For more information, please do not hesitate to contact us at:
JUDr. Mojmír Ježek, Ph.D.
ECOVIS ježek, advokátní kancelář s.r.o.
Betlémské nám. 6
110 00 Praha 1
e-mail: mojmir.jezek@ecovislegal.cz
O ECOVIS ježek, advokátní kancelář s.r.o.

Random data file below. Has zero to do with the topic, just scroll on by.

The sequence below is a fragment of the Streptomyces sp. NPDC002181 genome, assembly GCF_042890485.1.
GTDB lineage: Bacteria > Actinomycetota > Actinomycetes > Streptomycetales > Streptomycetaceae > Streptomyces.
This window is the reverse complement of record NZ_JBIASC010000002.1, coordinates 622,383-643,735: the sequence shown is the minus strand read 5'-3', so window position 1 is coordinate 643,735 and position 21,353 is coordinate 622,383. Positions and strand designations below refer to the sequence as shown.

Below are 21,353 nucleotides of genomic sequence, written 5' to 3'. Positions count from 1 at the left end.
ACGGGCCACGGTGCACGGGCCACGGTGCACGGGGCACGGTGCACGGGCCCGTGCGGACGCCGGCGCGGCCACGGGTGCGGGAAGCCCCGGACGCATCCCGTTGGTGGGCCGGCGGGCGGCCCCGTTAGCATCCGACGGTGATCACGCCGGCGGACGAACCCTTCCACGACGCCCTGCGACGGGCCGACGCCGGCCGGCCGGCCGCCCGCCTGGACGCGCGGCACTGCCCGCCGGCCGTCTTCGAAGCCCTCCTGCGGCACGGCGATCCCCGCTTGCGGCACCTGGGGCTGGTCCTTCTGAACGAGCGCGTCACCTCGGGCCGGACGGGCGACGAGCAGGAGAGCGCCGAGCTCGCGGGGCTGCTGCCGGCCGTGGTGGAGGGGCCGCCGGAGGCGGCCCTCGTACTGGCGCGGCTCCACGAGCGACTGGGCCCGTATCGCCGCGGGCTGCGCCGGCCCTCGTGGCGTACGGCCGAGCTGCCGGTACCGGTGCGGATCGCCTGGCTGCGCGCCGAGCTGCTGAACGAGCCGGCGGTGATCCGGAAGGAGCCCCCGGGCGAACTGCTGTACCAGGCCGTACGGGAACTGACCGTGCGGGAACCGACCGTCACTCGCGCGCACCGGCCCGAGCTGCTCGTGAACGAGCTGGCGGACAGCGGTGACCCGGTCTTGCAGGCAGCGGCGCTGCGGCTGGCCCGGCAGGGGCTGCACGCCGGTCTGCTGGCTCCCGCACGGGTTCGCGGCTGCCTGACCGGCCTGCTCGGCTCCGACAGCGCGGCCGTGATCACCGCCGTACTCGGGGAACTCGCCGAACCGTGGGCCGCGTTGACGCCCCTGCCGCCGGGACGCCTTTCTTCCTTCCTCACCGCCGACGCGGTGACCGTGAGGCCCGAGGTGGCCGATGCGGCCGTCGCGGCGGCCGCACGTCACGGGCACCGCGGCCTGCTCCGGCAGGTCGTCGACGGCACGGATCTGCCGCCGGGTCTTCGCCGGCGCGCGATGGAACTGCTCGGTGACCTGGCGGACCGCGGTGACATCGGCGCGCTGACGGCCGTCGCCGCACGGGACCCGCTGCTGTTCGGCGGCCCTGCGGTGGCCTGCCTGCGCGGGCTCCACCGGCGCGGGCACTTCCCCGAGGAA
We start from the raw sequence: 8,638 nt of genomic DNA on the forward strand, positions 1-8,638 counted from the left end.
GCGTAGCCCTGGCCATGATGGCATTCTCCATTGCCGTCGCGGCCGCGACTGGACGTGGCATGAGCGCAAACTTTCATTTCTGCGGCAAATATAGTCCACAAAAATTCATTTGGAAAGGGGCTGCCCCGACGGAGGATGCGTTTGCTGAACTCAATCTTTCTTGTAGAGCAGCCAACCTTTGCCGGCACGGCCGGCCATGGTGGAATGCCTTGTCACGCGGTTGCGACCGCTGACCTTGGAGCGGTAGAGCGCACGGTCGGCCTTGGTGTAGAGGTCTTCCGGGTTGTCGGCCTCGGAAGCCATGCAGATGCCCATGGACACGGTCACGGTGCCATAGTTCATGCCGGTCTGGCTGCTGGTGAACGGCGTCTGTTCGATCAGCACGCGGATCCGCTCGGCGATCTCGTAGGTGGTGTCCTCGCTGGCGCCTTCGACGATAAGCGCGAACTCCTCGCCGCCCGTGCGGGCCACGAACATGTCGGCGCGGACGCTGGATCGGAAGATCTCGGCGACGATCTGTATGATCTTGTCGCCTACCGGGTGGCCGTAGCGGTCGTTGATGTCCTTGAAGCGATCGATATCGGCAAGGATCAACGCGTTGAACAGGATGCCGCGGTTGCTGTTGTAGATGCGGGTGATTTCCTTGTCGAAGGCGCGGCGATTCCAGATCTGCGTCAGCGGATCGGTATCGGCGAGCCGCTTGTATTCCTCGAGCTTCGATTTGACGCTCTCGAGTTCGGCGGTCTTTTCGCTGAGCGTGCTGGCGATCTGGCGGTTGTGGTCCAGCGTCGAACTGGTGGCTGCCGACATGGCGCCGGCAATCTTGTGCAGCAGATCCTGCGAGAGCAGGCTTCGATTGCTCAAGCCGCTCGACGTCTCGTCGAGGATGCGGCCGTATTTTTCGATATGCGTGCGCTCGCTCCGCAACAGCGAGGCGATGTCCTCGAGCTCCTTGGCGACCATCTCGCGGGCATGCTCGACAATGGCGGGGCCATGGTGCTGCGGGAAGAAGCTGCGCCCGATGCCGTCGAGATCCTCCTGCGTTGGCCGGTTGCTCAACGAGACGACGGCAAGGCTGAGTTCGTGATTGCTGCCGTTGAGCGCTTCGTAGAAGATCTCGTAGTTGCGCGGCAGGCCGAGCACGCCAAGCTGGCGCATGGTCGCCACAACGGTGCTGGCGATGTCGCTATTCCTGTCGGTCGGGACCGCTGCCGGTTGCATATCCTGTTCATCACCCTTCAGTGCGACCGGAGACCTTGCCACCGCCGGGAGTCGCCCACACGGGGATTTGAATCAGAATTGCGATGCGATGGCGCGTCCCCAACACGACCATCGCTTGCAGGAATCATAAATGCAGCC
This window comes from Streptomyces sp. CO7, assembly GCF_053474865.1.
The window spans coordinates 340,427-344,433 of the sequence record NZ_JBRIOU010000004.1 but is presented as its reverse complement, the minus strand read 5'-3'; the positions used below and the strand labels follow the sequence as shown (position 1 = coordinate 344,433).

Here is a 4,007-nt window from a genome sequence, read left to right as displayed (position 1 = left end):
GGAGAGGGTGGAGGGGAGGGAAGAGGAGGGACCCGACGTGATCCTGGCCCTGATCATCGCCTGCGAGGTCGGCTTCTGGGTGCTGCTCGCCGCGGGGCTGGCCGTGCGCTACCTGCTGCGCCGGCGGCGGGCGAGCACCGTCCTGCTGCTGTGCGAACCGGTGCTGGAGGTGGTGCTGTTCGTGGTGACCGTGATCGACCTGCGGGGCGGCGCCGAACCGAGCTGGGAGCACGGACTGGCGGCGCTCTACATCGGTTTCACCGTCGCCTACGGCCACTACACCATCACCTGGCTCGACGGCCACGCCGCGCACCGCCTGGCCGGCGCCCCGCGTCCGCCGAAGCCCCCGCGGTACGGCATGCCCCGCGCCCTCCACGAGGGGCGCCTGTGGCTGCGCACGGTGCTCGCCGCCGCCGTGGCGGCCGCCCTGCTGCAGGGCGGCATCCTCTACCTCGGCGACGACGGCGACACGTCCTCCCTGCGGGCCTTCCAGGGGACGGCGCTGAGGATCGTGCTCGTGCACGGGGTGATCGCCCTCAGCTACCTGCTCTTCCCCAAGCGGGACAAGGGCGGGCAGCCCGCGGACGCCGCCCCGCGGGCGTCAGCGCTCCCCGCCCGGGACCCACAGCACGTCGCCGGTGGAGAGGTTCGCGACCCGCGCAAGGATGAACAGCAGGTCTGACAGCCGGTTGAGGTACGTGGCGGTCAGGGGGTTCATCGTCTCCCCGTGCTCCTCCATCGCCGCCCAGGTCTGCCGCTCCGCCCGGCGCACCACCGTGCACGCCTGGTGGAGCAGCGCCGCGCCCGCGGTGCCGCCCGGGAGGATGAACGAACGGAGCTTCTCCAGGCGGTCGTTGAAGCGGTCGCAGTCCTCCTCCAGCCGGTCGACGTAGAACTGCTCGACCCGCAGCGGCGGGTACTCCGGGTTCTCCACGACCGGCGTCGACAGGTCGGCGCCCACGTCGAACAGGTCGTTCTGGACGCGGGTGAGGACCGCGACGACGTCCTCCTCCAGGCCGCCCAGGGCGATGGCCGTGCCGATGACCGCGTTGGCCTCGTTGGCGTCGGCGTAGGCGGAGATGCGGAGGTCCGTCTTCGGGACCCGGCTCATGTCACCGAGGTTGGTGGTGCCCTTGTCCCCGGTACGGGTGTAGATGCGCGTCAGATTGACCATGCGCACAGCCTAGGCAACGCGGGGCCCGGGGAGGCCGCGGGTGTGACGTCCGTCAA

The Czech law firm ECOVIS ježek focuses its practice primarily on commercial law, real estate law, litigation, but also finance and banking law and provides full-service advice in all areas, creating an alternative for clients of international law firms. The international dimension of the services provided is ensured by the experience gained to date and through cooperation with leading law firms in most European countries, the USA and other jurisdictions within the network ECOVIS operating in 75 countries around the world. ECOVIS ježek team members have many years of experience from leading international law and tax firms in providing legal advice to multinational corporations, large Czech companies, as well as medium-sized companies and individual clients. For more information please visit www.ecovislegal.cz.